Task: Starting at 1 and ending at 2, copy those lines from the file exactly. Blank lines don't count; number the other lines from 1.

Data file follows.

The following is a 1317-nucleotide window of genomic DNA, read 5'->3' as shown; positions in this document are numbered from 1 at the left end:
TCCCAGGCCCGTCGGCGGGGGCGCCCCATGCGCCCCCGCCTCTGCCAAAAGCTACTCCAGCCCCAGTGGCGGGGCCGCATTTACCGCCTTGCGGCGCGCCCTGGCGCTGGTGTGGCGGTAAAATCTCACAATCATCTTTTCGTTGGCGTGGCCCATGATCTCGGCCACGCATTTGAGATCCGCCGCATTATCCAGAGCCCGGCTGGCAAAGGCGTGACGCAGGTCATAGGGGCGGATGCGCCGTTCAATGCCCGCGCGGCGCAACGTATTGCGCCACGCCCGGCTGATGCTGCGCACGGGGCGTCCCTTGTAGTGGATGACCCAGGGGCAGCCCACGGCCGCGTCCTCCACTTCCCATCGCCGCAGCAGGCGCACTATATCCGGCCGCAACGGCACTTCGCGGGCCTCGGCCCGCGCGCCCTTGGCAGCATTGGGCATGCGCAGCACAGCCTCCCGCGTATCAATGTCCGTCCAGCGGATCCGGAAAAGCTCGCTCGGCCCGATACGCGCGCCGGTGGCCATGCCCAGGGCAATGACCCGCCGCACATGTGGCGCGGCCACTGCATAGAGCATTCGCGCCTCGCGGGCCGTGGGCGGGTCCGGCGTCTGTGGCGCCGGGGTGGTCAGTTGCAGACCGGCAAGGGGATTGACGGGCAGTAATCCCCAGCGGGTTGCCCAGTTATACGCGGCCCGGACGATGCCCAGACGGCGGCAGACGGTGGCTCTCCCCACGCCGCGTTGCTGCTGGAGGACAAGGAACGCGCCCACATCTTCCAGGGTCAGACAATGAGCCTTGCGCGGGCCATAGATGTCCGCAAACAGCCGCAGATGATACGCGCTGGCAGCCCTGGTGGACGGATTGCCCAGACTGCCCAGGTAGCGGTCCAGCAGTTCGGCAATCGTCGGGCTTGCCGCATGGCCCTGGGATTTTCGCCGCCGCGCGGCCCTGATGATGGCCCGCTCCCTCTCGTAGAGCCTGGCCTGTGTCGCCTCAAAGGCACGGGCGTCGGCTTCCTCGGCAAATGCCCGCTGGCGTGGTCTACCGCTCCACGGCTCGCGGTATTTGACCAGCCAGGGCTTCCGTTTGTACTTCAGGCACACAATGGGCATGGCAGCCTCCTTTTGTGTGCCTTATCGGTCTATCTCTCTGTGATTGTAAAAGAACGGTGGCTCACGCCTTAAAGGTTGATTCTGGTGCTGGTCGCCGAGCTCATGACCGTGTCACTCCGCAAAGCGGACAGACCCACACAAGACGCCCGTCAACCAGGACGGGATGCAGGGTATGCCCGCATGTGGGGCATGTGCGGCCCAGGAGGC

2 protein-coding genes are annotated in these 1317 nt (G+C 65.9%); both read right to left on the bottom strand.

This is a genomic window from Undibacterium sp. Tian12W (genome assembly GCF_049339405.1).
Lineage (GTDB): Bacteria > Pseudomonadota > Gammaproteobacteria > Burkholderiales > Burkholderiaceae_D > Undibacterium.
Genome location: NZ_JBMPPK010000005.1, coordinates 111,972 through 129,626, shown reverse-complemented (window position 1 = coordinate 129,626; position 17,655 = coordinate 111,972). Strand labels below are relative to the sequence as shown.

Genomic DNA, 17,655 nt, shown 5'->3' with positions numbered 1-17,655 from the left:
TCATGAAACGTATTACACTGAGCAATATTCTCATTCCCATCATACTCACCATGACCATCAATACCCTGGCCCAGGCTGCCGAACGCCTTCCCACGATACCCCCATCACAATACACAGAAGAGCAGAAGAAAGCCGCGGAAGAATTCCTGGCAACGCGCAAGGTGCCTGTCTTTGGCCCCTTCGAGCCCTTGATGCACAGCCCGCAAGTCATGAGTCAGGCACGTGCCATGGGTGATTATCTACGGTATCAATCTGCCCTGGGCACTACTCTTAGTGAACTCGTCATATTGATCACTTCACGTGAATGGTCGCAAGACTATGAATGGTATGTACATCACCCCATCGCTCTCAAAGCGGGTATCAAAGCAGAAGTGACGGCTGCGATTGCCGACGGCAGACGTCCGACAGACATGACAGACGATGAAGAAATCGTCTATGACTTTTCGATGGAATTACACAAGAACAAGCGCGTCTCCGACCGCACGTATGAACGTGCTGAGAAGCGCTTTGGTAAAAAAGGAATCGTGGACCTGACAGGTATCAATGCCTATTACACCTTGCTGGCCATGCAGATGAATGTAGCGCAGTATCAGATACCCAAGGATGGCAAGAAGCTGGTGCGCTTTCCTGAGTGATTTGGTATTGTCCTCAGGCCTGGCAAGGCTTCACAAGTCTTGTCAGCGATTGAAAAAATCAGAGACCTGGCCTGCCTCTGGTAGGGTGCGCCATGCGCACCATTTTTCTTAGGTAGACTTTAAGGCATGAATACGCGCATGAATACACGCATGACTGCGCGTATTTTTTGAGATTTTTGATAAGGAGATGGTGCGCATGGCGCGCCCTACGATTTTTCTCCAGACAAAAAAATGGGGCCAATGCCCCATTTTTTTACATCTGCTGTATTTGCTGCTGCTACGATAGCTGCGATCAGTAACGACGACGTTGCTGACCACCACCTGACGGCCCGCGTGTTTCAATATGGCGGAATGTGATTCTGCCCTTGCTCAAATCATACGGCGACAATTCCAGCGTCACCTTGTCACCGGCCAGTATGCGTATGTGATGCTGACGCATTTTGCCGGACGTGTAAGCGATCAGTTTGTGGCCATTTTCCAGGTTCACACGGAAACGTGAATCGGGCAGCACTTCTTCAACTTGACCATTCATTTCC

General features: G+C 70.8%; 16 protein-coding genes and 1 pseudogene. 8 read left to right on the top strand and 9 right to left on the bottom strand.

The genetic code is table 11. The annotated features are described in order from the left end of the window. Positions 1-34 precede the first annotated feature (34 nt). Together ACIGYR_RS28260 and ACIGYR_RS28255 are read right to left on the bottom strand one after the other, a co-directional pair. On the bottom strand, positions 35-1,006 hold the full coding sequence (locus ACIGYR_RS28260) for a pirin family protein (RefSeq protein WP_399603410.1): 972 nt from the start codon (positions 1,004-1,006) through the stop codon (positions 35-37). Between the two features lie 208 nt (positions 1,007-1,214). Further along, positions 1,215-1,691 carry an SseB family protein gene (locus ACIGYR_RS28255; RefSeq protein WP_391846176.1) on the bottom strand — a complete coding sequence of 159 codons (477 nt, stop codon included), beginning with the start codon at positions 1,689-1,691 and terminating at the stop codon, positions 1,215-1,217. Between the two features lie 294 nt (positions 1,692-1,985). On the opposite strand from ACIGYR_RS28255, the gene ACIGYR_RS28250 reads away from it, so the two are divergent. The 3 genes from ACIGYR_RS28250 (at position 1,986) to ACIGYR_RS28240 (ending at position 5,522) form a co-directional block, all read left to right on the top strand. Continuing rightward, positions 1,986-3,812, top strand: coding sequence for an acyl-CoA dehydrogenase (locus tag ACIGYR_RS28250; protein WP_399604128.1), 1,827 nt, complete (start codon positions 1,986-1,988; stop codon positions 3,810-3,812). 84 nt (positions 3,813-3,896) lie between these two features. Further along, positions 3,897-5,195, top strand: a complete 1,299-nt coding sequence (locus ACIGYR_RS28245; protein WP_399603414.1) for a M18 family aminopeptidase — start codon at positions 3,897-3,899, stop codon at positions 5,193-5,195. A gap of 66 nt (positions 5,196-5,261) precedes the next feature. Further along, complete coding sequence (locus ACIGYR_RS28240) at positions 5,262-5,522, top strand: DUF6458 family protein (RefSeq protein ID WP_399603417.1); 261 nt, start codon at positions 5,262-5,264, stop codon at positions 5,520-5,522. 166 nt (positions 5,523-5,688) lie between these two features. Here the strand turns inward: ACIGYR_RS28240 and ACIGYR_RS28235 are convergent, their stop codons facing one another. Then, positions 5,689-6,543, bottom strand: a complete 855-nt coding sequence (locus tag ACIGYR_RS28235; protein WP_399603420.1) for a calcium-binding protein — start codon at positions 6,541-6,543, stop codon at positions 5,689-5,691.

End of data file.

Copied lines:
The following is a 1317-nucleotide window of genomic DNA, read 5'->3' as shown; positions in this document are numbered from 1 at the left end:
TCCCAGGCCCGTCGGCGGGGGCGCCCCATGCGCCCCCGCCTCTGCCAAAAGCTACTCCAGCCCCAGTGGCGGGGCCGCATTTACCGCCTTGCGGCGCGCCCTGGCGCTGGTGTGGCGGTAAAATCTCACAATCATCTTTTCGTTGGCGTGGCCCATGATCTCGGCCACGCATTTGAGATCCGCCGCATTATCCAGAGCCCGGCTGGCAAAGGCGTGACGCAGGTCATAGGGGCGGATGCGCCGTTCAATGCCCGCGCGGCGCAACGTATTGCGCCACGCCCGGCTGATGCTGCGCACGGGGCGTCCCTTGTAGTGGATGACCCAGGGGCAGCCCACGGCCGCGTCCTCCACTTCCCATCGCCGCAGCAGGCGCACTATATCCGGCCGCAACGGCACTTCGCGGGCCTCGGCCCGCGCGCCCTTGGCAGCATTGGGCATGCGCAGCACAGCCTCCCGCGTATCAATGTCCGTCCAGCGGATCCGGAAAAGCTCGCTCGGCCCGATACGCGCGCCGGTGGCCATGCCCAGGGCAATGACCCGCCGCACATGTGGCGCGGCCACTGCATAGAGCATTCGCGCCTCGCGGGCCGTGGGCGGGTCCGGCGTCTGTGGCGCCGGGGTGGTCAGTTGCAGACCGGCAAGGGGATTGACGGGCAGTAATCCCCAGCGGGTTGCCCAGTTATACGCGGCCCGGACGATGCCCAGACGGCGGCAGACGGTGGCTCTCCCCACGCCGCGTTGCTGCTGGAGGACAAGGAACGCGCCCACATCTTCCAGGGTCAGACAATGAGCCTTGCGCGGGCCATAGATGTCCGCAAACAGCCGCAGATGATACGCGCTGGCAGCCCTGGTGGACGGATTGCCCAGACTGCCCAGGTAGCGGTCCAGCAGTTCGGCAATCGTCGGGCTTGCCGCATGGCCCTGGGATTTTCGCCGCCGCGCGGCCCTGATGATGGCCCGCTCCCTCTCGTAGAGCCTGGCCTGTGTCGCCTCAAAGGCACGGGCGTCGGCTTCCTCGGCAAATGCCCGCTGGCGTGGTCTACCGCTCCACGGCTCGCGGTATTTGACCAGCCAGGGCTTCCGTTTGTACTTCAGGCACACAATGGGCATGGCAGCCTCCTTTTGTGTGCCTTATCGGTCTATCTCTCTGTGATTGTAAAAGAACGGTGGCTCACGCCTTAAAGGTTGATTCTGGTGCTGGTCGCCGAGCTCATGACCGTGTCACTCCGCAAAGCGGACAGACCCACACAAGACGCCCGTCAACCAGGACGGGATGCAGGGTATGCCCGCATGTGGGGCATGTGCGGCCCAGGAGGC